The many complexities of motherhood were on full display at this year’s TIFF — from “True Mothers” to “Pieces of a Woman” to “A Good Man” — and Jesse Noah Klien‘s “Like a House on Fire” added yet another layer to that complexity.
The film starts with heavy breathing and out of focus vision — very focused on the small details and insignificant actions. But that leads the viewer to think that this all seems somehow new and significant and overwhelming to the young woman. There are sneaky angles giving the impression that we’re spying and not supposed to be here in the first 5 minutes of almost complete silence. “Like a House on Fire” opens up with Dara (Sarah Sutherland), who has just returned home after two years, spying on a father and his young daughter. We come to find out that the young girl is Dara’s four-year-old daughter (Margaux Vaillancourt) and the man is her estranged husband (Jared Abrahamson). Where has she been the last two years?
Dara shows up trying to reconnect with her family and a daughter who no longer recognizes her, but she comes to find out that she has essentially been replaced — her husband is in a new relationship with a woman (Dominique Provost-Chalkley) who is 7-months pregnant and whom her daughter calls “mom.” This sends Dara reeling as she feels she has no where to go and no one to turn to. She meets a sensitive, young college student in the park who helps to ground her and be a soundboard for her troubles. She has temporarily moved back in with her dad and his new family, but there is a lot of tension there too.
After having been gone for so long, Dara is trying to return to life as she left it — but that’s not how the world works — people move on with their lives. Jesse Noah Klien‘s film is a touching look at the after effects of generational trauma and mental health issues. Motherhood, especially for first time mothers, can be an emotional rollercoaster that some people have a harder time with than others. In Dara’s case, her mother left her when she was young and she is trying her hardest to break that cycle. She promised her husband and daughter she would be back — and here she is — but is that enough? You feel sorry for everyone involved in this difficult situation. Her husband is caught between a rock and a hard place as Dara tries to inject herself back into her daughter’s life, but this is no easy feat leading to many uncomfortable moments for all involved.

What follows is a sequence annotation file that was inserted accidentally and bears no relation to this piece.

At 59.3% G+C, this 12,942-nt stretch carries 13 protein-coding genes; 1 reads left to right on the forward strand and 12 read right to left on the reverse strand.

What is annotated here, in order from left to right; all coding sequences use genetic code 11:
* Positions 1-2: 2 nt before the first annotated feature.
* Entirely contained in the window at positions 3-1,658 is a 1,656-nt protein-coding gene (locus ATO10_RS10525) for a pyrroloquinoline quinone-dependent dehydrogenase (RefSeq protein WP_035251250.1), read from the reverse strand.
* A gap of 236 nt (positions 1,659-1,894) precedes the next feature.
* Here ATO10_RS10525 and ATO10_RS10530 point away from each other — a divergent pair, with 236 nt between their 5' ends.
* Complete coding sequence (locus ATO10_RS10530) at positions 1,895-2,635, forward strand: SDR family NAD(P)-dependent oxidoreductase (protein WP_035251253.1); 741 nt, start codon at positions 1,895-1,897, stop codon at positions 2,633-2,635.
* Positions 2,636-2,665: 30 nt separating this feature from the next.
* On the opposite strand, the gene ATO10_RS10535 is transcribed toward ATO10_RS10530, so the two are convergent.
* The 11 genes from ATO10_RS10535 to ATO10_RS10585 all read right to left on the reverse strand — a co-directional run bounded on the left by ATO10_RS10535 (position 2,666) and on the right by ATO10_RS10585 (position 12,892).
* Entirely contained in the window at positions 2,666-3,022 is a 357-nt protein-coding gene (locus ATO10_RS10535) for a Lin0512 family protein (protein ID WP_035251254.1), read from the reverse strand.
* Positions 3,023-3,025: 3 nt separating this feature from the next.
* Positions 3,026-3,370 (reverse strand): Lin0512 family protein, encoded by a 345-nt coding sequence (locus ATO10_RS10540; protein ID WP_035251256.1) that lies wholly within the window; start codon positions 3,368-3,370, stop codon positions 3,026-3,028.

“Like a House on Fire” is all about confronting your past and trying to move forward in a healthy way. Like it was said in the film, you have to “be patient with yourself…look ahead now, not behind.” The film also shines a light on mental health issues surrounding motherhood in such a delicate way. There are tender moments that are abruptly interrupted as the complexity of the situation reasserts itself. Although some of the situations and plot devices are unnecessary (Dara’s issues with her stepmom and the random weird bonding moment with her young step-sister seemed like overkill). But the sensitive subject matter and sincere performances really ground the film and saves it. In the end, the film is about redemption and motherhood that is book-ended by a beautiful love letter to a young daughter.